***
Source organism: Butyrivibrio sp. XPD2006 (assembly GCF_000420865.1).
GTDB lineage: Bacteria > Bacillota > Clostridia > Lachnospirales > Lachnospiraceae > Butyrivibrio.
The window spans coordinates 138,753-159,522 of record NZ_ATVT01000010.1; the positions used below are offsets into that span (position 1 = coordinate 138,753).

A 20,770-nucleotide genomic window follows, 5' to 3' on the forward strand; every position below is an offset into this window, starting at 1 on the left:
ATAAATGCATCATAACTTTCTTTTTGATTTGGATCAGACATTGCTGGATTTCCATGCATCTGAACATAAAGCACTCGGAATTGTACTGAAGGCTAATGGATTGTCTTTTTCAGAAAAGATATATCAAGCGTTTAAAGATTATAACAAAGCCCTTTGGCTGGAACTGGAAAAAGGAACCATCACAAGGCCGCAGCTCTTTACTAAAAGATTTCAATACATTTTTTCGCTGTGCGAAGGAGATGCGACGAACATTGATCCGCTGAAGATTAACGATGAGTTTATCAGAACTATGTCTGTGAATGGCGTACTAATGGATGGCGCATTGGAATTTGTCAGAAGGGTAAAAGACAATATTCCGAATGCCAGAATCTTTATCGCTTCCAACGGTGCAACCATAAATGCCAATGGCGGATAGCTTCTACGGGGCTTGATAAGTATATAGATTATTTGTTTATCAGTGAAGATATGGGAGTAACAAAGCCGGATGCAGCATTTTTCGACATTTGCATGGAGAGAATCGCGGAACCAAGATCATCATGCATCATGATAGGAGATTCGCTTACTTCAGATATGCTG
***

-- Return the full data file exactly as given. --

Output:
Source organism: Butyrivibrio sp. XPD2006 (assembly GCF_000420865.1).
GTDB lineage: Bacteria > Bacillota > Clostridia > Lachnospirales > Lachnospiraceae > Butyrivibrio.
The window spans coordinates 138,753-159,522 of record NZ_ATVT01000010.1; the positions used below are offsets into that span (position 1 = coordinate 138,753).

A 20,770-nucleotide genomic window follows, 5' to 3' on the forward strand; every position below is an offset into this window, starting at 1 on the left:
ATAAATGCATCATAACTTTCTTTTTGATTTGGATCAGACATTGCTGGATTTCCATGCATCTGAACATAAAGCACTCGGAATTGTACTGAAGGCTAATGGATTGTCTTTTTCAGAAAAGATATATCAAGCGTTTAAAGATTATAACAAAGCCCTTTGGCTGGAACTGGAAAAAGGAACCATCACAAGGCCGCAGCTCTTTACTAAAAGATTTCAATACATTTTTTCGCTGTGCGAAGGAGATGCGACGAACATTGATCCGCTGAAGATTAACGATGAGTTTATCAGAACTATGTCTGTGAATGGCGTACTAATGGATGGCGCATTGGAATTTGTCAGAAGGGTAAAAGACAATATTCCGAATGCCAGAATCTTTATCGCTTCCAACGGTGCAACCATAAATGCCAATGGCGGATAGCTTCTACGGGGCTTGATAAGTATATAGATTATTTGTTTATCAGTGAAGATATGGGAGTAACAAAGCCGGATGCAGCATTTTTCGACATTTGCATGGAGAGAATCGCGGAACCAAGATCATCATGCATCATGATAGGAGATTCGCTTACTTCAGATATGCTG